The celebration of all things genderfluid and all varieties of sodomy tends to emanate from the American university system. Because professors tend to work feminism, queer theory, and gender theory into as many subjects as they can, genuflecting before these theories is a requirement for graduation. Failing to show sufficient respect to sodomites, cross-dressers, and self-mutilators is grounds for expulsion.
This selects for people who are at least able to demonstrate tolerance for these strange minorities. The people who can tolerate identity politics gain favored access to government work, corporate jobs, and other functions that reward them with money and social status. Through this process, believing in queer theory becomes high status, because its believers have status.
It’s impossible, then, to attempt to make those beliefs low status, because they are beliefs held by high status people. The way to change the status structure is to displace the people who hold those beliefs from their position of status.
Anything else confuses cause with effect. The cause of the belief being high status is the power and status held by the people who hold the belief. The belief is just a convenient cudgel to use against challengers. It’s not an entirely arbitrary cudgel, though, because it also causes major negative side-effects to the culture which elects to elevate it.
One of the reasons why we have seen such growth in the influence of these boring, convoluted, and disgusting academic theories is because of this selection effect. As universities have grown their enrollments and inflated their tuition fees, the value systems that they espouse have become more influential and resonant within corporate and state power structures.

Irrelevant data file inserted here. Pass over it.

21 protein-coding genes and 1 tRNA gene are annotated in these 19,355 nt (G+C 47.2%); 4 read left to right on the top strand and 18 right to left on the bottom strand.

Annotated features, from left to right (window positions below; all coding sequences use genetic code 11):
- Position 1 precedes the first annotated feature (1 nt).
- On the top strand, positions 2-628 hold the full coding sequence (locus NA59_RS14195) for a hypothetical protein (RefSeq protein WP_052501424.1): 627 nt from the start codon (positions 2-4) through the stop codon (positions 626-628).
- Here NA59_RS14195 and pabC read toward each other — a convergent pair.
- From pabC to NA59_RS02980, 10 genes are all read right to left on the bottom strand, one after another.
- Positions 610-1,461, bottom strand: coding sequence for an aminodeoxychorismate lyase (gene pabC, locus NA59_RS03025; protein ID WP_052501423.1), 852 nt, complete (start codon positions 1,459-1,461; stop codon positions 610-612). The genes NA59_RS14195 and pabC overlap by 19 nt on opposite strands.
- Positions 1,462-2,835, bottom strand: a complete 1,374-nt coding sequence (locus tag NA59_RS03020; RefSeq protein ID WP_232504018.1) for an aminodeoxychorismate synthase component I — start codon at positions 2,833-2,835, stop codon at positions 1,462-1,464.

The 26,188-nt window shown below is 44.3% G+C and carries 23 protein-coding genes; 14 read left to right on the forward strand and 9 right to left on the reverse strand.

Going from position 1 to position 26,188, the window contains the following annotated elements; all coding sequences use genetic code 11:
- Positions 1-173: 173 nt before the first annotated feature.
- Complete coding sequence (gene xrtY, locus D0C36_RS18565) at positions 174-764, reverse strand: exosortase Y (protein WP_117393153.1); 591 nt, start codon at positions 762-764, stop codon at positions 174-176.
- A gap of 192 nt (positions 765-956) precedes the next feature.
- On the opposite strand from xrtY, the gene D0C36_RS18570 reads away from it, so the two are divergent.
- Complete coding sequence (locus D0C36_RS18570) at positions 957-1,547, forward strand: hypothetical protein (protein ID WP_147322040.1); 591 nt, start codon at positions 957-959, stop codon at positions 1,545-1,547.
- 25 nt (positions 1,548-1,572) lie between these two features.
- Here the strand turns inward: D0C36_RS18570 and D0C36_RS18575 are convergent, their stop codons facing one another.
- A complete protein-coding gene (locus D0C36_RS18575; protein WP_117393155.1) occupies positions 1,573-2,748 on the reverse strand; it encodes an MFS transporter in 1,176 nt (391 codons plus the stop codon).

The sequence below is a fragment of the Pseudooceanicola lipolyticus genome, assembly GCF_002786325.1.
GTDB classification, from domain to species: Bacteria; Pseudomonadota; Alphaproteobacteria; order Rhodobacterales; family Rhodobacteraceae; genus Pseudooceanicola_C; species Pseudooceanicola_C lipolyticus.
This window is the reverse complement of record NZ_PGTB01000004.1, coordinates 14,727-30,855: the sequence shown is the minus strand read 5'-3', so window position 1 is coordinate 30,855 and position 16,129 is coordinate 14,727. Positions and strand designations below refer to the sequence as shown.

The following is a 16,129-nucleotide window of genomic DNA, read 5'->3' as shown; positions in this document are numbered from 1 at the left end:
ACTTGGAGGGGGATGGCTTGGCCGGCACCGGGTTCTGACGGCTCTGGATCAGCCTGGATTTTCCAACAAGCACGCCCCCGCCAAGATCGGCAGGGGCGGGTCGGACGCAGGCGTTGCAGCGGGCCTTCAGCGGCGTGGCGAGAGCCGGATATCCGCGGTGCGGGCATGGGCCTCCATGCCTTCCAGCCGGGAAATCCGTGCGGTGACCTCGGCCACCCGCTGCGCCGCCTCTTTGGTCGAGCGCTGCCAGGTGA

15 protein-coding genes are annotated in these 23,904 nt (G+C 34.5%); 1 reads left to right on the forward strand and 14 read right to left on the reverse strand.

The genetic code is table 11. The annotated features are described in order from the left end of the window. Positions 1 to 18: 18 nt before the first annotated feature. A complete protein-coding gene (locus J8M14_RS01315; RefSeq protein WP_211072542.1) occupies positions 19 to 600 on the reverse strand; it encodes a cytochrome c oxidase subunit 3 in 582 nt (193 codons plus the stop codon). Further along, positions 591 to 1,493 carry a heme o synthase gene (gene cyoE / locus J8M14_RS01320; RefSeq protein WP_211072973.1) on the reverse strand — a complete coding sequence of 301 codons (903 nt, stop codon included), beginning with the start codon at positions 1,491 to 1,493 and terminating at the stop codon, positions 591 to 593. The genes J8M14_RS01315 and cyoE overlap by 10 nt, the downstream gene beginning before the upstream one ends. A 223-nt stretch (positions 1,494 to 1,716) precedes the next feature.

Advertisers respond to this phenomenon — they are pursuing the affluent and powerful demographic. That same affluent, influential, and powerful demographic has been preselected to be at least tolerant if not fanatical about cultural Marxism. The creatives are not conspiring to teach the word of Adorno to an innocent population — they went to college, learned queer theory, and are trying to reach the affluent part of the population who have also been initiated into the high status culture of ugliness.
If they did not at least learn to conceal their disgust, they were probably not able to make it through university, and that puts substantial barriers in front of anyone seeking white collar employment.
Similarly, the TV script writers are not bringing plots of tween boys kissing to a population that believes it to be sinful. They’re bringing it to the relatively wealthy people who already believe that it’s a higher expression of love than problematic heterosexual romance.
Cultural conservatives tend to fight on the wrong terms, believing that superior arguments and tradition can win out over raw power.
Power determines which values can be enforced by violence and social sanction. It’s not the other way around. To change the value structure, you need to weaken the people and the institutions that they control.
The funny things is, cultural Marxists made their strategy completely explicit. March through the institutions, occupy positions of high status with believers. The right still doesn’t get it. Tradcons keep worshipping positions occupied by their enemies.
Not to mention funneling their their life savings and children over to their enemies. They’re special like that.
1. A number (presumably) competent rightists assume either a) the system simply has to collapse under its own psychopathy at some point, or b) there are structural flaws so deep and pervasive that the system simply has to collapse under the weight of reality.
2. This leads those rightists to seek exit from (or even non-entry into) the system, on a spectrum from full-Last-Redoubt-in-the-mountains mode to make-lots-of-money-keep-head-down-get-out-quick mode.
3. Do we therefore need to argue that collapse is not imminent to persuade rightists to enter & subvert system? CAN we argue that collapse is not imminent?
4. This of course sets aside the argument that secession/exit of rightists into red states will be the inevitable (or at least preferred) outcome, and assumes that a singular powerful Cathedral entity will continue to matter greatly for quite some time.
My best estimate is that “soft” collapse will lead to (4) and that the queers will not allow that, without a fight. People whose very identity depends on forcing others to “celebrate” their perversions will not consent to a Velvet Divorce without guns pointed at them, and probably not even then.